A Limited View?
I saw a man of older age taking a “walk” with his wife in our neighborhood. He took this journey in a motorized wheelchair. I’d not remembered ever seeing him before. Perhaps they moved in recently, or maybe he was newly recovered from a debilitating accident and therapy. My natural first thought was to feel sorry for him: confined, dependent, limited by his malady.
The Scenery Expands
But then I heard the man talking to his wife and their pet dog. He was describing various flowers growing in my neighbor’s garden, the two cute little poodles peering out the bedroom window, and the creative shadow patterns the sun was casting in the front yard. I never make note of those things next door. I wouldn’t bother to do so; the world is too busy and consuming.
I suspect this couple’s riding/walking tour of the neighborhood took longer than my occasional quick walk around the block. Not as much because of the man’s restraints, but because of his heightened ability to observe and appreciate. I was reminded of the statement I had heard often but not appropriated into my life very much: “It’s not the destination as much as the journey that matters.”
Along the Way…
As much as I have enjoyed activity and action and work toward future goals, I’ve begun to realize more the “scenery” along the road – heretofore unnoticed beauties of God’s everyday world, the nuances of God’s natural design. There is so much to be enjoyed “along the way.”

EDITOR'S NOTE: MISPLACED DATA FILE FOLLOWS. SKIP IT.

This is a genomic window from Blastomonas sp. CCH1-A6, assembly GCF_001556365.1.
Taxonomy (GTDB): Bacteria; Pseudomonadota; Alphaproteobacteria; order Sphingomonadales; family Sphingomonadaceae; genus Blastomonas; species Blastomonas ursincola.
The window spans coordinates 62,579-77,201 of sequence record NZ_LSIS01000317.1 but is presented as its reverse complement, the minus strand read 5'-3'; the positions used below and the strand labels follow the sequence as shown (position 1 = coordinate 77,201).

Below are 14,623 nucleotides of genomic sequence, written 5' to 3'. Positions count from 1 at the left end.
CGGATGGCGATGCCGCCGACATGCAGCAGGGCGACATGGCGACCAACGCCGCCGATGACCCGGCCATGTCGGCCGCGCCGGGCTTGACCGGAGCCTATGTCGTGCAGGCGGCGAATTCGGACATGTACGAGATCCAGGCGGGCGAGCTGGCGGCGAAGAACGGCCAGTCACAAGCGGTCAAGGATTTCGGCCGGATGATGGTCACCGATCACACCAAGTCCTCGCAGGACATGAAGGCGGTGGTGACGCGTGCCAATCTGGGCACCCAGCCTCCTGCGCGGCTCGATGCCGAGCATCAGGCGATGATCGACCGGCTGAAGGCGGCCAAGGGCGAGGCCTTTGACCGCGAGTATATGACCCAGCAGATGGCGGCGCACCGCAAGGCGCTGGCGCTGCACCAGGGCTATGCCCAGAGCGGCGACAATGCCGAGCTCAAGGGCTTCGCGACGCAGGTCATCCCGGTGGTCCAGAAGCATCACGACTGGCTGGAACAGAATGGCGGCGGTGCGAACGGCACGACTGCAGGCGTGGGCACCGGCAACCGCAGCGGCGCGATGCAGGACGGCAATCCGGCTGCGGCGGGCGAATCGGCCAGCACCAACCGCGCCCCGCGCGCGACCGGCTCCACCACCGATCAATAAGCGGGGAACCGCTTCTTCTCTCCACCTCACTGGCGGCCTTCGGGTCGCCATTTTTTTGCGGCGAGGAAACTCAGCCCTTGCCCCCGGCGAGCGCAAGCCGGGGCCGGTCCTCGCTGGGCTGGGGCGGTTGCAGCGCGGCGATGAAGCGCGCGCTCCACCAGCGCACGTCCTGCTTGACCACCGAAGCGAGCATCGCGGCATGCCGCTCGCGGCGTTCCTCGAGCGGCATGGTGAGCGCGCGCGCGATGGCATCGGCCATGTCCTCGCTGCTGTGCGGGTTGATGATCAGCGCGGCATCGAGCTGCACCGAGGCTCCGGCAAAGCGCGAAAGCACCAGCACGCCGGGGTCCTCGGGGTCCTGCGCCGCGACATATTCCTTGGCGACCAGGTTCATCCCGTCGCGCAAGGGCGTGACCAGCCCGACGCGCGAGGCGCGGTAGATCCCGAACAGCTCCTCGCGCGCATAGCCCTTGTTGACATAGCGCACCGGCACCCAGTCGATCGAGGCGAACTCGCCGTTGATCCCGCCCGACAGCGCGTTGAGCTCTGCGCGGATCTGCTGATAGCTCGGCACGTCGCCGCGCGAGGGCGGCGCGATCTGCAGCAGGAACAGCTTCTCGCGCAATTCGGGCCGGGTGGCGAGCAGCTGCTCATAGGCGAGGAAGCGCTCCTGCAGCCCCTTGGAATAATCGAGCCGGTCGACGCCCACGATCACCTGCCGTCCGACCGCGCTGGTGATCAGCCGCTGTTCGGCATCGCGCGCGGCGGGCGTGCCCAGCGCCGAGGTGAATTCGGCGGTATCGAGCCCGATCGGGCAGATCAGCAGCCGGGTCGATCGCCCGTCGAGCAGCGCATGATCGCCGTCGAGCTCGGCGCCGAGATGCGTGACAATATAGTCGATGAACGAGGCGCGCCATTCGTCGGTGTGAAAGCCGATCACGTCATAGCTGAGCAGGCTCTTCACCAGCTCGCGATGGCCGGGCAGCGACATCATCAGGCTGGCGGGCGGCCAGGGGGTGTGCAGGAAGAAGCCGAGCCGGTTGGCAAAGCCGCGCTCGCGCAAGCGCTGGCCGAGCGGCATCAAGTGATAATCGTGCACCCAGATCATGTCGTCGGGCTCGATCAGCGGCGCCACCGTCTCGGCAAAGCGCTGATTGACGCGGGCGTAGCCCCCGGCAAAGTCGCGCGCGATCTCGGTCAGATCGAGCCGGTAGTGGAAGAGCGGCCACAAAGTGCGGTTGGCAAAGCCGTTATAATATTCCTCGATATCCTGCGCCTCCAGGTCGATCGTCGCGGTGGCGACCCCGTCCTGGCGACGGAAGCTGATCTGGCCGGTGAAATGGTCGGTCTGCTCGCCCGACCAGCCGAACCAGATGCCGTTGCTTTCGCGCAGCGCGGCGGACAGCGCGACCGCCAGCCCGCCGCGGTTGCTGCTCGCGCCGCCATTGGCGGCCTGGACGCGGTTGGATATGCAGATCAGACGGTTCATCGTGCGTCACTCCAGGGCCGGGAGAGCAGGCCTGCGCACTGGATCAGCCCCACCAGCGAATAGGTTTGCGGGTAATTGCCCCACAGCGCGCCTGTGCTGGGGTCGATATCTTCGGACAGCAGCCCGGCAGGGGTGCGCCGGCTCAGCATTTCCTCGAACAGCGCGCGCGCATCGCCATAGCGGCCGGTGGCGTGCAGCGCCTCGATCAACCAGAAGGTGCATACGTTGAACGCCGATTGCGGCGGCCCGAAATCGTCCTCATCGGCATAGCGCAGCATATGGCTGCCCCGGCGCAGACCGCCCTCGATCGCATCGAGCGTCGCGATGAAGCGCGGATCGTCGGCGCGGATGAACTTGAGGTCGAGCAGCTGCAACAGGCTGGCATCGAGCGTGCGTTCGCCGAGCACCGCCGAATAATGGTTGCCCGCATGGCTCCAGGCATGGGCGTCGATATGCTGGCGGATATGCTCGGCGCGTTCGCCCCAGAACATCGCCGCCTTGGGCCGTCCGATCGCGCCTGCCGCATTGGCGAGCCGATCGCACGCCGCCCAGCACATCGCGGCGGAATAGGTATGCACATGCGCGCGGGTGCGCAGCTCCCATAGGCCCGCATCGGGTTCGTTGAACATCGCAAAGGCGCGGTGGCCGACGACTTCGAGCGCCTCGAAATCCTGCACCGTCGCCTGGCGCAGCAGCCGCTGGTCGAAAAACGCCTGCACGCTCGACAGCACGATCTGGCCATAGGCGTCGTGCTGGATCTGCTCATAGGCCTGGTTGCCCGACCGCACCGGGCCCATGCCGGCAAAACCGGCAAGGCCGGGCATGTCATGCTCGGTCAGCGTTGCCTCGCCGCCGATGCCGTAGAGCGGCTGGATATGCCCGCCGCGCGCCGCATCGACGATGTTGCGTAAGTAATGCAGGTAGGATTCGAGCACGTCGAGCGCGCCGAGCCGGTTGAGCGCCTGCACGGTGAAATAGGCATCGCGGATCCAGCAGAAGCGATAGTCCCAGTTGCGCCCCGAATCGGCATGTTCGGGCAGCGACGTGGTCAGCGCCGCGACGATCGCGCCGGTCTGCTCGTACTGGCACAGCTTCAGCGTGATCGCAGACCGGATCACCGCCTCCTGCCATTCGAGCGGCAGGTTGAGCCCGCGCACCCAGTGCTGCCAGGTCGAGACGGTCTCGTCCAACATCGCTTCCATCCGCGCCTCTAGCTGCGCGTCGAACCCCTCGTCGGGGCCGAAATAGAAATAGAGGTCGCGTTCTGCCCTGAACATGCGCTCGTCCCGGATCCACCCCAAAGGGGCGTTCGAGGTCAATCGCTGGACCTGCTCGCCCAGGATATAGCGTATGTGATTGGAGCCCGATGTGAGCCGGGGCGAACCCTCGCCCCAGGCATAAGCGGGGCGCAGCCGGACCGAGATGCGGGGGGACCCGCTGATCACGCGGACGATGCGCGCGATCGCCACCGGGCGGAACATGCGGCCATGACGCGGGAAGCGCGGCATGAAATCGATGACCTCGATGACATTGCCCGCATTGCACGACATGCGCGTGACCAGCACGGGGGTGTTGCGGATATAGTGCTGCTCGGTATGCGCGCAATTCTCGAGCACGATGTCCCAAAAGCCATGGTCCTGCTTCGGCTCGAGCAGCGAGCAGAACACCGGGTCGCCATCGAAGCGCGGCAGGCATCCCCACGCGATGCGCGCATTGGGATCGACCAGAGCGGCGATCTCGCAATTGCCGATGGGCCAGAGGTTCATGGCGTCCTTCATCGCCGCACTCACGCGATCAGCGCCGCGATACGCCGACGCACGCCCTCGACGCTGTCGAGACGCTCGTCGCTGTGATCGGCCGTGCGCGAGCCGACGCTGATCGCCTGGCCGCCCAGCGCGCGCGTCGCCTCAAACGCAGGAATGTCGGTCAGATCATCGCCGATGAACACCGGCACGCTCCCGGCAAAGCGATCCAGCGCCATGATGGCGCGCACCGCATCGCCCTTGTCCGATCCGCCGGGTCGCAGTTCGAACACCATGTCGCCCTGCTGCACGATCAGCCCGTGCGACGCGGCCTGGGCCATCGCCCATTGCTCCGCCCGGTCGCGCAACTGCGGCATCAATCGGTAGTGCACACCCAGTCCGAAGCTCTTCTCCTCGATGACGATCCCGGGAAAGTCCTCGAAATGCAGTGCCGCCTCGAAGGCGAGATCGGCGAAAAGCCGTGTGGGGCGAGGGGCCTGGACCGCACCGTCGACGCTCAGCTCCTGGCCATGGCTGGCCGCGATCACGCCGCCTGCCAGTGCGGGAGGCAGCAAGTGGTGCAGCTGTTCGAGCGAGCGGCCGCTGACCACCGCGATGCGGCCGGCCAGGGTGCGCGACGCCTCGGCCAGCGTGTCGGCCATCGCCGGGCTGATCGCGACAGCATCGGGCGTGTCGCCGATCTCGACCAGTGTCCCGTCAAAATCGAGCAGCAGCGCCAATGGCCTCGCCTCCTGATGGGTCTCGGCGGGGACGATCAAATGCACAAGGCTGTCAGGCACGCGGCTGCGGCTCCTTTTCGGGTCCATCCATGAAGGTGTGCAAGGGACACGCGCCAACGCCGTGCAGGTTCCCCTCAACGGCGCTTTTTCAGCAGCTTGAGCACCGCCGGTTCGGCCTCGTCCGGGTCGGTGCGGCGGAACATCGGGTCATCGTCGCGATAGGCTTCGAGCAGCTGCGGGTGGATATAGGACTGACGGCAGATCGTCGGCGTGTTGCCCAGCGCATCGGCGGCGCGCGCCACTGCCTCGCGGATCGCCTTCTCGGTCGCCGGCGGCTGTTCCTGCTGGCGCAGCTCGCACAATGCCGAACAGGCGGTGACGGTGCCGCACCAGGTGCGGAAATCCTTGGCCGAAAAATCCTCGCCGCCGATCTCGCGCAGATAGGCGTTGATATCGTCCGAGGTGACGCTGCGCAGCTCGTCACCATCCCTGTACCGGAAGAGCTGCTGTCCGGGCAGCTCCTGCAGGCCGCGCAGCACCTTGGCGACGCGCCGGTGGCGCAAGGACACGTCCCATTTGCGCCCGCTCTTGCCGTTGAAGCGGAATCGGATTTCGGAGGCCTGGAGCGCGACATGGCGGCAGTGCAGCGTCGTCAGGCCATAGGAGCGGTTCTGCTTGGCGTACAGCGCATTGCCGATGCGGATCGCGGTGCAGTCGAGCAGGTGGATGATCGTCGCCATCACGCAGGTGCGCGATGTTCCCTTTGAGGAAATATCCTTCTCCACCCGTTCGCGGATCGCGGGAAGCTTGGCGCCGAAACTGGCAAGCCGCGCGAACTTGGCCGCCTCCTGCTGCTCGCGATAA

King David sings this note of appreciation to God in the 16th Psalm: “You show me the path of life; in Your presence, there is fullness of joy, in Your right hand are pleasures forevermore.” (Psalm 16:11)
Life is lived on the road with the Lord as our companion and guide. The destination is only the spot from which another road begins.
Enjoy the Journey
In the Apostle Paul’s later, imprisoned years, he speaks out of God’s gift of contentment in his letter to the Philippians Church: “Finally brethren, whatever is true, honorable, just, pure, lovely or gracious; if there be any excellence or anything worthy of praise, think on these things.” (Philippians 4:8) Definitely there exists in life a much wider capacity to appreciate God’s ways.
Social beverage peddlers have said, “Life is short, so grab all the gusto.” I disagree. Life is long; enjoy the journey. For with God, it is full and beautiful.
Bruce Schlenke is a member of the Class of ’69. He served as the pastor of Wexford Community Presbyterian Church from 2003 to 2014.
Highlander Devotionals are contributed by members of the broader Houghton community, including our worldwide alumni family. These reflections are a testament to the continued, transforming work of Jesus Christ in the lives of alumni and others who have called Houghton “home.”